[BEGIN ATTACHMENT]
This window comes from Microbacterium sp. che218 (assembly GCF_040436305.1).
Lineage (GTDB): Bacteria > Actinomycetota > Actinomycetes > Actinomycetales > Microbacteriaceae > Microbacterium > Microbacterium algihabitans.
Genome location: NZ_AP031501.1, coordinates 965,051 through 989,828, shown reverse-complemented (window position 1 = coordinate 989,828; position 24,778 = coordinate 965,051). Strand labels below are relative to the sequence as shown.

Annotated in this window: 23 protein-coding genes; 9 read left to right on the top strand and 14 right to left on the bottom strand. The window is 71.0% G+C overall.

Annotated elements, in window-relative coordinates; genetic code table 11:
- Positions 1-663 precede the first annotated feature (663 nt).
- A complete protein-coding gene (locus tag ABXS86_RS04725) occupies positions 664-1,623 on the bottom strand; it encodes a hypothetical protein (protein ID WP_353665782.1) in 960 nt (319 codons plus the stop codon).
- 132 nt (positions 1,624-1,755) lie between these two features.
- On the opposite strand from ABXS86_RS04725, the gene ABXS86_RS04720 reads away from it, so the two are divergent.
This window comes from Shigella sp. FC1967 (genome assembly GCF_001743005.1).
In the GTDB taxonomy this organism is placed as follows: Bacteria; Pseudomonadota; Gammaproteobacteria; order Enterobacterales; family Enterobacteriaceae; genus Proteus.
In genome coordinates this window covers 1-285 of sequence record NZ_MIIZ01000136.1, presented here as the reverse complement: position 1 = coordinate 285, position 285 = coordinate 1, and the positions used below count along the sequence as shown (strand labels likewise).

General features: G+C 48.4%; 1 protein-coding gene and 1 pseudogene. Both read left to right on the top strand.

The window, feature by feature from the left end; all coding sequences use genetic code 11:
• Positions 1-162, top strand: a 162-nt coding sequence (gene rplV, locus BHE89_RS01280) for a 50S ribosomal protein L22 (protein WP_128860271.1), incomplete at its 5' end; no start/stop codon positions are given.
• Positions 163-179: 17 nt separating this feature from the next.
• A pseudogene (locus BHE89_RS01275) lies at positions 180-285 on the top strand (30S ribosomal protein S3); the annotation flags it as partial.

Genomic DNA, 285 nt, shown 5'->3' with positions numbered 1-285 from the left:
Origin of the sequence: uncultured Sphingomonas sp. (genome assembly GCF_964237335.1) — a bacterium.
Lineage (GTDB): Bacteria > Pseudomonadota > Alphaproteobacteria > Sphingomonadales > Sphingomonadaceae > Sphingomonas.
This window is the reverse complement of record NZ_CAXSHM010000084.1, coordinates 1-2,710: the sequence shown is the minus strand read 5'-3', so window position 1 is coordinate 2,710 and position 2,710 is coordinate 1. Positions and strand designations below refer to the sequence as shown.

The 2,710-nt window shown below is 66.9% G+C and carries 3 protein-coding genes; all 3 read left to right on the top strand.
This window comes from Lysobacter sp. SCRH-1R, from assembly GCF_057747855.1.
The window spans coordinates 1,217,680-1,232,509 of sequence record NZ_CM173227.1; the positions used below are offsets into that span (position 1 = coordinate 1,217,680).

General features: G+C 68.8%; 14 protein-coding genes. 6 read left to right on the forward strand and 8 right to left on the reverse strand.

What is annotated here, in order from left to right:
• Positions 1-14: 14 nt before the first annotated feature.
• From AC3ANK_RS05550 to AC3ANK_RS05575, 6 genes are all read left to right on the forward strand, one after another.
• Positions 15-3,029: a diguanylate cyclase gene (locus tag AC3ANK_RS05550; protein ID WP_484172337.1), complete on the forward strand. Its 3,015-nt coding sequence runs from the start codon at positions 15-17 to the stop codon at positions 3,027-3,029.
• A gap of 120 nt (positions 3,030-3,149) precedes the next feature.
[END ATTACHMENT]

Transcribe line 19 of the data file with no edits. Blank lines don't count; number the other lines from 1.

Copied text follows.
Origin of the sequence: uncultured Sphingomonas sp. (genome assembly GCF_964237335.1) — a bacterium.